The history to be found at the Mounds is amazing. When I first discovered the property seven years ago, I immediately became enchanted like everyone else. But, being such a history lover, I began to research and learn of the mysteries that had long been silent. Through conducting oral histories and working with many others who love history, we were able to discover the country western music and film star Dale Evans had spent every summer at the Mounds. In fact, this is where she learned to be a cowgirl as her grandparents had extensive stables. Edwin Harris was a very renounced horticulturist who patented several fruits and nuts. He was responsible for the vast number of native plants and trees. The Blanchards had the very first golf course in the Delta. It had nine holes with the last hole being on top of one of the mounds.
While the Blanchard-Harris House and Mounds has a rich past, its future is not so certain. While The Archaeological Conservancy will maintain the mounds and the cemetery, what will happen to the structures is unknown. Two fundraisers to try to save them are being planned for late summer and fall. First up will be a music festival on the mounds. Then, there will be a gathering to celebrate the work of renowned artist Emma Knowlton Lytle who is buried in The Mound Cemetery. Miss Emma’s documentaries Raising Cotton and Mule Races which depicted life in the Depression-era Delta will be shown outside while showcasing some of her paintings and sculptures inside. More information will be forthcoming.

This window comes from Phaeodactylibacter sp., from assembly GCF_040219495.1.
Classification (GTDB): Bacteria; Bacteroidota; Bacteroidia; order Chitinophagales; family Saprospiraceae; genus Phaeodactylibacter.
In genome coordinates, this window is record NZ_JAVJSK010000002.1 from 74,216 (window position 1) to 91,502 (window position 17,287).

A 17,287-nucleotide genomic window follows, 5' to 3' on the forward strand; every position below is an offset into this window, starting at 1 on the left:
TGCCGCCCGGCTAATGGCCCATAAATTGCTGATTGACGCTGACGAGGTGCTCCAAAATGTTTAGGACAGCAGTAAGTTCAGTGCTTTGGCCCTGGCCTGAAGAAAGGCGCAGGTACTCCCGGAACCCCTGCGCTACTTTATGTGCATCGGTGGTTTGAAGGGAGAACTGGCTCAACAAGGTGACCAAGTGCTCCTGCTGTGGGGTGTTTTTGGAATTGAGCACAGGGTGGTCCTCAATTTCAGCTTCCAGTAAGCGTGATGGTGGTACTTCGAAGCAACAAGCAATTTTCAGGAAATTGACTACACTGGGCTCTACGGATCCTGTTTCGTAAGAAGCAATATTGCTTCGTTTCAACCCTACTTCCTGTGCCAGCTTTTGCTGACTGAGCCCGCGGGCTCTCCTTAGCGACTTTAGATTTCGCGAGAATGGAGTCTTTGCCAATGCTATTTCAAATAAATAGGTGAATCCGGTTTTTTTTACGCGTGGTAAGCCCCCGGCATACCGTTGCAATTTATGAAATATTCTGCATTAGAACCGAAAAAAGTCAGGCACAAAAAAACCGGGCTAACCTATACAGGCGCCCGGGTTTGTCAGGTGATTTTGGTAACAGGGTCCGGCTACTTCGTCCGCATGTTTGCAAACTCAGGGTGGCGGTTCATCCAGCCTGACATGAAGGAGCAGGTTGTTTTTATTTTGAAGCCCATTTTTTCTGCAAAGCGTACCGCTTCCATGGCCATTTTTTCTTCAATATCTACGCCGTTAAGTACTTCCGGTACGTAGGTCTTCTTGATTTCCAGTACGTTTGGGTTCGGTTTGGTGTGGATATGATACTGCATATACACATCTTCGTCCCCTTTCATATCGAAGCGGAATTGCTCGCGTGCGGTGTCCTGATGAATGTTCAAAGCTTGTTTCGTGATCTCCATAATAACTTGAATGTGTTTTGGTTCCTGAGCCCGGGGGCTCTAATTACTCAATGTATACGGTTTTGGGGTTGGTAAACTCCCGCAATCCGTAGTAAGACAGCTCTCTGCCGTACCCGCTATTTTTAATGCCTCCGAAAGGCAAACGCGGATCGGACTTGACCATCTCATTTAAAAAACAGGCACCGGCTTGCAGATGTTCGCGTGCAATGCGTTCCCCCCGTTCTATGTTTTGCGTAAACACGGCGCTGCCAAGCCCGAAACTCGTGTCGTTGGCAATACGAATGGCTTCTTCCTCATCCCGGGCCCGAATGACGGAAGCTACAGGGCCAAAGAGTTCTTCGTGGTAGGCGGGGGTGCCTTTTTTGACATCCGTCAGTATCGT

For more information on the Blanchard-Harris House and Mounds or to schedule a tour, wedding, or gathering, please visit the Facebook page, Blanchard-Harris House and Mounds. In order to preserve the site, all visitors are asked to obtain permission before going to the property.
By Nancy Armstrong– The Bolivar Bullet